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“Tom’s been such a dominant, positive personality amongst us for so long that all of us in the public radio family — and I include our millions of listeners — will find this news very difficult to receive,” said Car Talk executive producer Doug Berman in a statement reported by NPR.
Magliozzi was best known as half of the radio show duo Click and Clack, the Tappet Brothers, the personas he and his younger brother, Ray, created in 1977 for Boston’s NPR affiliate, WBUR, according to the news report.
The notoriously self-deprecating duo retired from radio in 2012, after 35 years on air. NPR continues to rerun their popular shows.
Ray Magliozzi posted a statement on NPR’s Car Talk blog announcing his brother’s death and assuring readers that Tom had lived a good life.
“We can be happy that he lived the life he wanted to live; goofing off a lot, talking to you guys every week, and primarily, laughing his ass off,” Ray Magliozzi wrote. “In lieu of flowers, or rotten fish, I know my brother would prefer that folks make a donation to their favorite public radio station in his memory.”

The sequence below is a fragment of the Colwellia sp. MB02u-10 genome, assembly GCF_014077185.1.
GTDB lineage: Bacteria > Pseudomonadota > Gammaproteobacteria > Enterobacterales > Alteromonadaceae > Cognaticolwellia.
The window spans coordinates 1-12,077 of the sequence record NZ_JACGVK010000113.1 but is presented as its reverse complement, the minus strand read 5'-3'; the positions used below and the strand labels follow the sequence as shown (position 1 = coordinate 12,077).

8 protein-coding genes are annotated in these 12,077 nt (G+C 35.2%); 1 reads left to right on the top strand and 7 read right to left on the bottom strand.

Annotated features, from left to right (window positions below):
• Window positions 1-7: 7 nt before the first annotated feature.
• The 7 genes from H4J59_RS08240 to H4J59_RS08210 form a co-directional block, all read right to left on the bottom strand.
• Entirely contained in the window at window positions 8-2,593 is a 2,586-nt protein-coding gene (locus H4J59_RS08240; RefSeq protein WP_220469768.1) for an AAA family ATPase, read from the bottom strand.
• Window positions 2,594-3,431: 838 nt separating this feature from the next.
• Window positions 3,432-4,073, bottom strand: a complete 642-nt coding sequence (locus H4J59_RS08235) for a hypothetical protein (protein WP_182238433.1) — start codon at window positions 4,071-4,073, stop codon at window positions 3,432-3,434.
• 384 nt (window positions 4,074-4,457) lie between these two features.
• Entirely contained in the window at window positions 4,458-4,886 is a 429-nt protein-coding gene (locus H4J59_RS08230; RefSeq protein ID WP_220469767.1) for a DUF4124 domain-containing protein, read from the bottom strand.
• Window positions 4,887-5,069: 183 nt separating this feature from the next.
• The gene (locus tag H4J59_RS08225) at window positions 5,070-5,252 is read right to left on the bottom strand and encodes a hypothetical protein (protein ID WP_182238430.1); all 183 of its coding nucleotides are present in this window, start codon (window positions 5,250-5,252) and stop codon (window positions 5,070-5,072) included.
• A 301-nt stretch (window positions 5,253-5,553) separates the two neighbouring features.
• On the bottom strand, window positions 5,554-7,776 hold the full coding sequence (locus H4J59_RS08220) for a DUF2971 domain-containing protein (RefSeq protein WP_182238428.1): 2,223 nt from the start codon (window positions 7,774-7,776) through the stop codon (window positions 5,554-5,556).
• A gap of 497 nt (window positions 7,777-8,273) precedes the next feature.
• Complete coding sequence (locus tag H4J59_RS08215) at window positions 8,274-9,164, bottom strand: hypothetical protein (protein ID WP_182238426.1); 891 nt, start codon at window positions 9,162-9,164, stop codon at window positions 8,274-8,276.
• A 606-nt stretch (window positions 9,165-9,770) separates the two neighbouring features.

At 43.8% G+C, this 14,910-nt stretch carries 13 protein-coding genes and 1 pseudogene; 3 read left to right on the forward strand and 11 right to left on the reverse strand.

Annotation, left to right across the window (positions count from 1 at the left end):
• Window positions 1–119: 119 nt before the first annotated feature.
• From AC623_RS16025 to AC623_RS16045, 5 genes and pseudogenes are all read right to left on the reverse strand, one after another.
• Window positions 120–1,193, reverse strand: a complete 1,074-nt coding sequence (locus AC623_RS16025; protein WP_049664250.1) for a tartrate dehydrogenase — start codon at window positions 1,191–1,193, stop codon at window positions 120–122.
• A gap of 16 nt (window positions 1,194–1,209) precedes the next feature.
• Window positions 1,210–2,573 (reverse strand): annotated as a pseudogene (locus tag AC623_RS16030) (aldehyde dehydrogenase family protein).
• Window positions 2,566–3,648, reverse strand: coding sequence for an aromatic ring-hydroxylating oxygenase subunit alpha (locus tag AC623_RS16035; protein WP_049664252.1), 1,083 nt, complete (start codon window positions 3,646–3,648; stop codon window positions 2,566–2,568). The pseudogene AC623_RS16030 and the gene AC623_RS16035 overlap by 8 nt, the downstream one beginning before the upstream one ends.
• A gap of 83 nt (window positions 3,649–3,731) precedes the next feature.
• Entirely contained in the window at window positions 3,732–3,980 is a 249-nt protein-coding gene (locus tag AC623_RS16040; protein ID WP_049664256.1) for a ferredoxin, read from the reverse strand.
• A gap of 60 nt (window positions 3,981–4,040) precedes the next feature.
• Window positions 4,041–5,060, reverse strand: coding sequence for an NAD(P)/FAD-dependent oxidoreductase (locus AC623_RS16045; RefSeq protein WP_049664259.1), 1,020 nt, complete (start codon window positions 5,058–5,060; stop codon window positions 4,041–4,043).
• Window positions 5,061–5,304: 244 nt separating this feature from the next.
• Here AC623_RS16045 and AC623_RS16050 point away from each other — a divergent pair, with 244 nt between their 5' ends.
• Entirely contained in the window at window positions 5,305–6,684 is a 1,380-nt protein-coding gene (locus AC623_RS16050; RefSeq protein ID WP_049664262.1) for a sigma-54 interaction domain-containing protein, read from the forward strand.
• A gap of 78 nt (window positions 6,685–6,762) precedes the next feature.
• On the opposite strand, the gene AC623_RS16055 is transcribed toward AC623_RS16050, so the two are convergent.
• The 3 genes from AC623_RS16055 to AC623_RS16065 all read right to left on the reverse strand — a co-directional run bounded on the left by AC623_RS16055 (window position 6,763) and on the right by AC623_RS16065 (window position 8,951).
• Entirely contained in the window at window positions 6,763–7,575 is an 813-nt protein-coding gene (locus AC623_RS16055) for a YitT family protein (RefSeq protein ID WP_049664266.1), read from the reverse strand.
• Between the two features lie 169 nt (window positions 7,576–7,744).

Tom Magliozzi attended Massachusetts Institute of Technology and worked as an engineer, consultant and college professor before following his dream of opening a “do-it-yourself” auto repair shop with his brother in the early 1970s, according to NPR’s obituary. They named the shop Hackers Heaven and later opened a traditional repair shop called the Good News Garage.
NPR reported the brothers got into radio by accident, after a WBUR representative asked them to join a panel of car mechanics for a talk show. “[Tom] went over and he was the only one who showed up,” Berman said. The station liked what Tom had to say and invited him back the following week. Tom returned with Ray and a show was born.
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